When he was a boy, Mears wanted to go camping in the local woods. He could not afford a tent, so he resolved to make his own shelter with the available natural materials. When he wanted to see wildlife, he learned how to track animals. Over the years, he gradually built up his knowledge of bushcraft using only library books and practise. When he found that the selection of books in this field was inadequate, he decided to write his own.

Mears soon set up a bushcraft school, teaching people lost skills like starting a fire without matches, building a shelter out of branches and ferns, and foraging for wild food. Eventually his work caught the attention of television producers, and he began making hugely popular shows on British television. Watching Ray Mears, one actually learns practical skills that could be used in real life. He does not feel the need to jump off waterfalls; he makes sober programmes that demonstrate you don’t need artificial jeopardy to make good television.

What makes Mears’ brand of outdoors skills so appealing is that he does not feel nature is something that must be conquered. It’s not about Man vs Wild; it’s about man living alongside nature, and within it. Without wishing to over-egg the point, the similarities with the fundamental Stoic principle of living a virtuous life in accordance with Nature are apparent.

In an episode of one of his programmes he says that going to spend time in a beautiful part of the wild is the closest he ever gets to a religious experience. This sense of harmony with the natural world echoes beautifully with Stoicism, which – let us not forget – was originally a belief system of what we would now call pantheism. Although Stoicism makes no claims of life after death, and holds no specifically superstitious or supernatural tenets, it did have a spiritual underpinning, something often ignored in modern discussions of the philosophy.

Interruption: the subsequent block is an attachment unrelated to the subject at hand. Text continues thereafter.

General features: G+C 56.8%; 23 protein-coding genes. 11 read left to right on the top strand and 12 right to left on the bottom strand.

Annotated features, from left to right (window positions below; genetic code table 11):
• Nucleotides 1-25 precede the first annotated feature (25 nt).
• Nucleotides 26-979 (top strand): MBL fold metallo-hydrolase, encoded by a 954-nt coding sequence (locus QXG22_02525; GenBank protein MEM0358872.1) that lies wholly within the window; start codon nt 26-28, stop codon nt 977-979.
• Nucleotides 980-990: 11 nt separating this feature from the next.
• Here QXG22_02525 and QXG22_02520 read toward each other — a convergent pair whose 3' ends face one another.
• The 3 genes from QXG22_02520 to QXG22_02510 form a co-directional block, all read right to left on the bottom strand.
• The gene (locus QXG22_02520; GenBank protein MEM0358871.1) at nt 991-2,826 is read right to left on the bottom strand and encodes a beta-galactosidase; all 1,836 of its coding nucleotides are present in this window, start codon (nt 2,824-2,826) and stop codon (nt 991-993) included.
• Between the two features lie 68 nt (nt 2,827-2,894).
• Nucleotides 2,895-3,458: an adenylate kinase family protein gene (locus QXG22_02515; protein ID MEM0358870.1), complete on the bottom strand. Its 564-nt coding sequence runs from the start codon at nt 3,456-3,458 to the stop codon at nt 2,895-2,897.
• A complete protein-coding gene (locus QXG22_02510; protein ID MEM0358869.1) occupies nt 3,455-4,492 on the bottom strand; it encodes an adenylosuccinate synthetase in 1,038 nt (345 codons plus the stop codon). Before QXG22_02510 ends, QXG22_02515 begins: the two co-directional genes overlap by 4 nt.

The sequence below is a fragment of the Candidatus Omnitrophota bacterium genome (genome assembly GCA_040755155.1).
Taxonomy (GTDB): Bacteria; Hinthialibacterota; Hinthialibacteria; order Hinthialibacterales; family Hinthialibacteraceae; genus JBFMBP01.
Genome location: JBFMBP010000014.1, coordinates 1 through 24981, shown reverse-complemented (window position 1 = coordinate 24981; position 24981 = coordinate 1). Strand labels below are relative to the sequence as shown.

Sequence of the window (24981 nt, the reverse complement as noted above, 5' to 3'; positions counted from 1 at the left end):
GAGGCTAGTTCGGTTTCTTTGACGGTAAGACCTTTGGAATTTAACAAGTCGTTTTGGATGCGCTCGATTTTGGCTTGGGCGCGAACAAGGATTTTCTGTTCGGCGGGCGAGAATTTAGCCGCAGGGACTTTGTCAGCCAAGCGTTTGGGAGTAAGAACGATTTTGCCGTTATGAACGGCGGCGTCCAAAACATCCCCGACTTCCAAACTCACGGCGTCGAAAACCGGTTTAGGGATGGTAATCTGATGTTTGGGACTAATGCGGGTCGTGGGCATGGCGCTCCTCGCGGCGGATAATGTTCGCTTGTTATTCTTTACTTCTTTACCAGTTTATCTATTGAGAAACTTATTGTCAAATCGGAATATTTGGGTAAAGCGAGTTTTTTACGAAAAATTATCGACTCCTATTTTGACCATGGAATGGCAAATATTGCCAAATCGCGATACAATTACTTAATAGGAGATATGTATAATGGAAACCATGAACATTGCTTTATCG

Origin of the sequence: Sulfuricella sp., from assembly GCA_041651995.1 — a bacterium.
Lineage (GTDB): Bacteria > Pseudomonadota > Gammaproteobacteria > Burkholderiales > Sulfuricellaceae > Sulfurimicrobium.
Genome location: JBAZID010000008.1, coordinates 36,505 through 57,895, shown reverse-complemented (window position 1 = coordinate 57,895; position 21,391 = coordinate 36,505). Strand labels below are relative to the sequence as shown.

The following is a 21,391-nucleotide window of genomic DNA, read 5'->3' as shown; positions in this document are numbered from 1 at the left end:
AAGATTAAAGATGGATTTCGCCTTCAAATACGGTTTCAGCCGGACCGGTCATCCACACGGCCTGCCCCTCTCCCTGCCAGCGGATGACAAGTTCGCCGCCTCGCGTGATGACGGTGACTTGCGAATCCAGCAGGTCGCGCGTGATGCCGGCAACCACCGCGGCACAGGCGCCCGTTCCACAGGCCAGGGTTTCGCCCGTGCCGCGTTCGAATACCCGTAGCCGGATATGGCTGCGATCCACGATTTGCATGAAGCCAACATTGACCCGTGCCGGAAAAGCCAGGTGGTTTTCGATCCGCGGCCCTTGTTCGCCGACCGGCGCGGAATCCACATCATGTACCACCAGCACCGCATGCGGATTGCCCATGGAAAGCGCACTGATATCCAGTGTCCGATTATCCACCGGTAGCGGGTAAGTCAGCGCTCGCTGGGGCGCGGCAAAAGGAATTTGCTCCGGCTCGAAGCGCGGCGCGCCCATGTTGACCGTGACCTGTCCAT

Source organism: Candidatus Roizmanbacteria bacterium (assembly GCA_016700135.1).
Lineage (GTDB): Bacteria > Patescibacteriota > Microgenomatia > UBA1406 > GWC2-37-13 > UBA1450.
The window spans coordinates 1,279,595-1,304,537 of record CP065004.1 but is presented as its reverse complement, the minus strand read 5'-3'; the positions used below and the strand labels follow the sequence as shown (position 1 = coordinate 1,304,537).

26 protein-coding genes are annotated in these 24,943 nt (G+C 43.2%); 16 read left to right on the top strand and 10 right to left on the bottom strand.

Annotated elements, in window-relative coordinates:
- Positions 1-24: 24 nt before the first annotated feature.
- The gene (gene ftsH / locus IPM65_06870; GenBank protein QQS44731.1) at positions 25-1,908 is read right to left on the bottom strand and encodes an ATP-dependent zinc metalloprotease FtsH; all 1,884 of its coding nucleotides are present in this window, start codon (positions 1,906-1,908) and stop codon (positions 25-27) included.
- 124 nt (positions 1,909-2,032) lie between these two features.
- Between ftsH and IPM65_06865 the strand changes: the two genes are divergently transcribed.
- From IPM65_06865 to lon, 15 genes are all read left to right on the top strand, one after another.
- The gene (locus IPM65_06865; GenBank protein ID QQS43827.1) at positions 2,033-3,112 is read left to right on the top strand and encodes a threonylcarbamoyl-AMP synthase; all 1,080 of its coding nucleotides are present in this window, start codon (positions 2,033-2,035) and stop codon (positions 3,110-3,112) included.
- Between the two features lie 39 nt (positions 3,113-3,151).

For those of us of a secular disposition, and those who may struggle with the pantheistic tendencies of classical Stoicism, perhaps Ray Mears’ informed beliefs about our place in nature could serve as something of an inspiration.

Stoic Lessons: Ernest Shackleton (Part VII – Conclusion)


We rejoin the story with Shackleton, Worsley and Crean having reached the Husvik whaling station at South Georgia’s Stromness Bay. They were exhausted after their mighty 36 hour trek, but could not rest for long; their fellow crewmembers were still at the mercy of the elements. Worsley was sent on a whaling ship to collect McCarthy, McNish and Vincent from the other side of the island (they did not recognise him when he arrived, as he was now clean-shaven), while Shackleton and Crean planned the rescue of the men who were on Elephant Island.

Worsley returned with the men, and three days later he joined Shackleton, Crean and volunteers from the whaling station as they set sail for Elephant Island. The ice conditions prevented them from reaching Point Wild, so they diverted to look for a more suitable ship. Few were forthcoming; World War I had broken out shortly before the Endurance Expedition set sail, and was now in full swing, leaving British ships unavailable. A vessel from Uruguay was procured, but it too failed to reach the island, as did a subsequent Argentinian ship. Finally, a Chilean ship made it to the island, and the 22 men were rescued at last.